The US government recently granted $180,000 to the New England Aquarium to design safer fishing gear for whales – namely ropes that are less strong – which could reduce the number of entanglement-related mortalities.

Every year we hear about whales that die tangled up in fishing gear or that are saved in extremis after entanglement such as the recent case of right whale #4057 in the Bay of Fundy. According to the International Whaling Commission, some 308,000 whales and dolphins die every year after getting snared in fishing gear. Entanglement can cause drowning, lacerations, infections, or may prevent the animal from feeding. In some cases, the problem is so serious that it threatens entire populations of marine mammals such as the vaquita and the North Atlantic right whale. According to scientists, 83% of North Atlantic right whales, an endangered species, show bycatch-induced markings such as deep scars or abnormally arched backs.

Over the past 20 years, fishing gear has become stronger. A study published in the scientific journal Conservation Biology in December 2015 suggests that the widespread adoption of ropes with a breaking strength equal to or less than 7.56 kN (1,700 lbf) could reduce the number fatal entanglements of large cetaceans by at least 72%, while providing sufficient strength for most fishing operations.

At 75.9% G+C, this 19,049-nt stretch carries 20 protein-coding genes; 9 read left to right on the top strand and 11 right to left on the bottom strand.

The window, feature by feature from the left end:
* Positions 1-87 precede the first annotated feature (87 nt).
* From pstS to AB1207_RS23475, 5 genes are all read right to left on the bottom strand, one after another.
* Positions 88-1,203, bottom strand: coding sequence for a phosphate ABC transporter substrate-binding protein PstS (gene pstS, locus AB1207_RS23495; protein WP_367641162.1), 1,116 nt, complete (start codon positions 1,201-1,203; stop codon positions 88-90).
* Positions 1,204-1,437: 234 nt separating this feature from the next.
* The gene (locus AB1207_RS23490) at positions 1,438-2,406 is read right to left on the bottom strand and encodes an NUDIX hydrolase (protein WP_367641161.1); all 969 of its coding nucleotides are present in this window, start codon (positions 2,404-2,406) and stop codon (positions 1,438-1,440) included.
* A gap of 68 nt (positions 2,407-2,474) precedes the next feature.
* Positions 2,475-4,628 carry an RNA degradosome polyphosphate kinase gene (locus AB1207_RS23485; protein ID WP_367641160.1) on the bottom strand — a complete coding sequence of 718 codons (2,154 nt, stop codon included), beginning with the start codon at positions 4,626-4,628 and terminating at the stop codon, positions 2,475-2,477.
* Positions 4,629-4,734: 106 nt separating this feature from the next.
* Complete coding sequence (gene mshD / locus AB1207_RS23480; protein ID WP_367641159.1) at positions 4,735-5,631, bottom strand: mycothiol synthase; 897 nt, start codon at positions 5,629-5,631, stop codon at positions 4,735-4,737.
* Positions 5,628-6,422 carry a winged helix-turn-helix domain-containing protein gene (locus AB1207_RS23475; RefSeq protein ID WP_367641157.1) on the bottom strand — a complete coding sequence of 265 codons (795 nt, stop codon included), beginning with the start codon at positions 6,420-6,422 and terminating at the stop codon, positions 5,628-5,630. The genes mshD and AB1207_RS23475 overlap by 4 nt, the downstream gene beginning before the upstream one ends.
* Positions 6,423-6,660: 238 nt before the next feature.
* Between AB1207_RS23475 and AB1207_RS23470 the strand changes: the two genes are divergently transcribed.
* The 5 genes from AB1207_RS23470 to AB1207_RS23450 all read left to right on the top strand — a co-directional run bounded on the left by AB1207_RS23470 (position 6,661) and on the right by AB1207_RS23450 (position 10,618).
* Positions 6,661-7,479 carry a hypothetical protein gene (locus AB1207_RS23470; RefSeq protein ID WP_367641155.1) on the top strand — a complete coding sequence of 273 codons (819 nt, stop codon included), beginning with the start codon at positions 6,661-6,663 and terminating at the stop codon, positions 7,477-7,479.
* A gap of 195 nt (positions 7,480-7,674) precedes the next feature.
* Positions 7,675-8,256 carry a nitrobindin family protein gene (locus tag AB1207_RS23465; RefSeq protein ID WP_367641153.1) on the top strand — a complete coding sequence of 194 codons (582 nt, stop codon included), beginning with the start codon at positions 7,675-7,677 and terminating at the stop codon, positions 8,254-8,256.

Researchers from the New England Aquarium are therefore trying to develop rope robust enough to be used by fishermen in deep waters, but not strong enough to prevent the whales to break free if they are trapped. They plan to develop two or three prototypes over the next 18 months.


The push is on to develop fishing ropes that won’t kill whales

An Unlikely Alliance Forms to Save Whales From Deadly Entanglements

Simple solution could save whales from fishing nets

Effects of fishing rope strength on the severity of large whale entanglements

To learn more:

On Whales Online:

Bycatch in fishing gear

Entangled Right Whale: an Extra Weight to Tow

News - 6/9/2016

Béatrice Riché

Béatrice Riché has served as editor for the GREMM in 2016. She holds an MSc in environmental science and has spent several years working abroad in the fields of resource conservation, species at risk and climate change. Back on the shores of the St. Lawrence, which she keeps watch over every day, Béatrice writes columns on whales, drawing inspiration from events taking place here and afar.

Recommended articles

Top Picks for a Rich Whale Library

Many species of whales have left the St. Lawrence for the winter. Observing these cetaceans in the flesh in the…

|News 8/12/2022

A Fossil Under the Magnifying Glass

Thirty years ago, the fossil of an Atlantic grey whale (Eschrichtius robustus) was misidentified as a humpback whale. The latter…

|News 17/11/2022

Snow Cone: Emblem of its Species’ Desperate Struggle

In December 2021, scientists felt a glimmer of hope when Snow Cone was spotted with a newborn, despite the fact…

|News 14/10/2022